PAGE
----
From Key West, Wood commanded Du Pont in patrol duties and operations as a dispatch vessel. On 22 April 1898, she accompanied the fleet to Cuba for operations during the Spanish–American War, which had broken out that month. Under his command, Du Pont was part of the blockade of Matanzas, Cuba, until 7 May 1898, exchanging fire with Spanish forts there on 6 May 1898; carried dispatches on 16 May 1898 from Key West to Rear Admiral William T. Sampson, commander of the North Atlantic Squadron, in the Old Bahama Channel; carried dispatches from Key West on 20 May 1898 to CommodoreWinfield Schley, commander of the Flying Squadron, off Cienfuegos, Cuba; accompanied ships carrying United States Army forces from the United States to southern Cuba and thereafter patrolled off Santiago de Cuba and carried out dispatch duty along the south coast of Cuba; and carried Sampson's dispatch announcing the American victory in the Battle of Santiago de Cuba on 3 July 1898 to Siboney, Cuba, for transmission to the United States. She departed Cuban waters for New York City on 3 August 1898, shortly before the end of the war.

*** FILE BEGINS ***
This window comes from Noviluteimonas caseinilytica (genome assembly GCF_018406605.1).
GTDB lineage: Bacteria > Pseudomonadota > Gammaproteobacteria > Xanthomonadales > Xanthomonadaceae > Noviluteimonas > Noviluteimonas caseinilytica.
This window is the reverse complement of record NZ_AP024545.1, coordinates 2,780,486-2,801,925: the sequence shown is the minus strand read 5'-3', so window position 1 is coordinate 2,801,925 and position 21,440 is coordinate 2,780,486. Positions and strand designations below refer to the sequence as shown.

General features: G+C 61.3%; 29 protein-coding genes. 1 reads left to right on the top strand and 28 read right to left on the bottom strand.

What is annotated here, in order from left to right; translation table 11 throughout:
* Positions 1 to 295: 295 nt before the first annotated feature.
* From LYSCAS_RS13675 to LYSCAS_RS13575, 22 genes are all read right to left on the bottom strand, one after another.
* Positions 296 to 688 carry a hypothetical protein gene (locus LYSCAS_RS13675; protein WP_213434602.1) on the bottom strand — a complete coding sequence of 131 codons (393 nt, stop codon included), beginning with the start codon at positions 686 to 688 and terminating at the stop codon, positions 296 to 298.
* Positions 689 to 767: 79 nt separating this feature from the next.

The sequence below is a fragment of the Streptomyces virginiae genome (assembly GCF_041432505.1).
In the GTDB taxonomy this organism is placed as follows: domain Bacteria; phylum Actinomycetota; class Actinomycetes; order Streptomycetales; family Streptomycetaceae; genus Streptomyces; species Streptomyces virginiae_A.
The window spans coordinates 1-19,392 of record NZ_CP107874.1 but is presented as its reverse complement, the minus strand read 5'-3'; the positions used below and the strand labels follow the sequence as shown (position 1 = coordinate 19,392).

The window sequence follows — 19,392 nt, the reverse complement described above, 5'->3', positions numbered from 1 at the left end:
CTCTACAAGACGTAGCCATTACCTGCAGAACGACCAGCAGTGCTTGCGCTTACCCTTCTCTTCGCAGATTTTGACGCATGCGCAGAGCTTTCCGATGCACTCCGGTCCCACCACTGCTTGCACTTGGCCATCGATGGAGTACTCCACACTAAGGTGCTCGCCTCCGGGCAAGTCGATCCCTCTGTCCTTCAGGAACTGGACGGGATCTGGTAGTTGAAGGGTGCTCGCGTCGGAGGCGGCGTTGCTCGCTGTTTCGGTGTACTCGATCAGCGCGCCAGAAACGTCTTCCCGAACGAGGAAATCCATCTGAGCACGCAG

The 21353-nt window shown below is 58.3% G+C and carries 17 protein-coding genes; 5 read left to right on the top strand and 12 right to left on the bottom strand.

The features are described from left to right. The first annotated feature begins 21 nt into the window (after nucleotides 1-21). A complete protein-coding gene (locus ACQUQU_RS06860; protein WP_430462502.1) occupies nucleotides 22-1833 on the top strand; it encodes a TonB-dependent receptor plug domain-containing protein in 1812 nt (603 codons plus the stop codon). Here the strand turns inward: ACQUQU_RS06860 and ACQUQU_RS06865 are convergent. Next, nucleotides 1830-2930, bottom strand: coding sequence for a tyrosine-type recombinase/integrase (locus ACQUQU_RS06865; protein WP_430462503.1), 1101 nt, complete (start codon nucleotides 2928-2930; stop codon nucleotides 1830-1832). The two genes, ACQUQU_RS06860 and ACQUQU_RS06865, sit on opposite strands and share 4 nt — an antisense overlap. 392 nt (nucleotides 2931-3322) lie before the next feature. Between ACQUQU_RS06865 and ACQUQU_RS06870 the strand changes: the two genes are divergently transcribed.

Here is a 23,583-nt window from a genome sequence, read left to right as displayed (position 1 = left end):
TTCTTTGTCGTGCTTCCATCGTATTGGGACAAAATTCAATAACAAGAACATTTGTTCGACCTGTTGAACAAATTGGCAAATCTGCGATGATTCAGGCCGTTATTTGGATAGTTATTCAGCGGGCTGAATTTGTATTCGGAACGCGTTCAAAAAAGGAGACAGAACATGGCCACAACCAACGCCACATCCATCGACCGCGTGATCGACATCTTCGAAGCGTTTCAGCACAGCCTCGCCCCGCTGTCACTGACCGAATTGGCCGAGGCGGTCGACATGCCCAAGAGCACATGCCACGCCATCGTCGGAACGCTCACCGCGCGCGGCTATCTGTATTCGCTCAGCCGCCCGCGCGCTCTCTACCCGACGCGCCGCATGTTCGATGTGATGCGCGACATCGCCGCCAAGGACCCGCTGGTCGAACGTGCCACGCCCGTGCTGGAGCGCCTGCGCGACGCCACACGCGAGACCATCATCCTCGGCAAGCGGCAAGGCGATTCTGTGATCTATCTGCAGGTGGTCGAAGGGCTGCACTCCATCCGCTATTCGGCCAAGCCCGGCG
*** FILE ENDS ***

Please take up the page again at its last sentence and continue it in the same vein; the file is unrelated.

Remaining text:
After turning Du Pont over to the Naval Torpedo Station at Newport in the autumn of 1898, Wood reported for duty aboard the battleshipUSS Massachusetts. He remained aboard her until 12 October 1899, then transferred to the armored cruiser USS Brooklyn and journeyed aboard her to Manila in the Philippine Islands, where she arrived in December 1899. On 11 February 1900, he became flag secretary to the commander of the Asiatic Squadron, Rear Admiral John C. Watson. In April 1900, he transferred to the protected cruiser USS Baltimore and traveled in her back to the United States, where he was relieved of his flag secretary duties on 30 April 1900. On 26 September 1900, he transferred from Baltimore to duty as assistant to the lighthouse inspector in the Third District.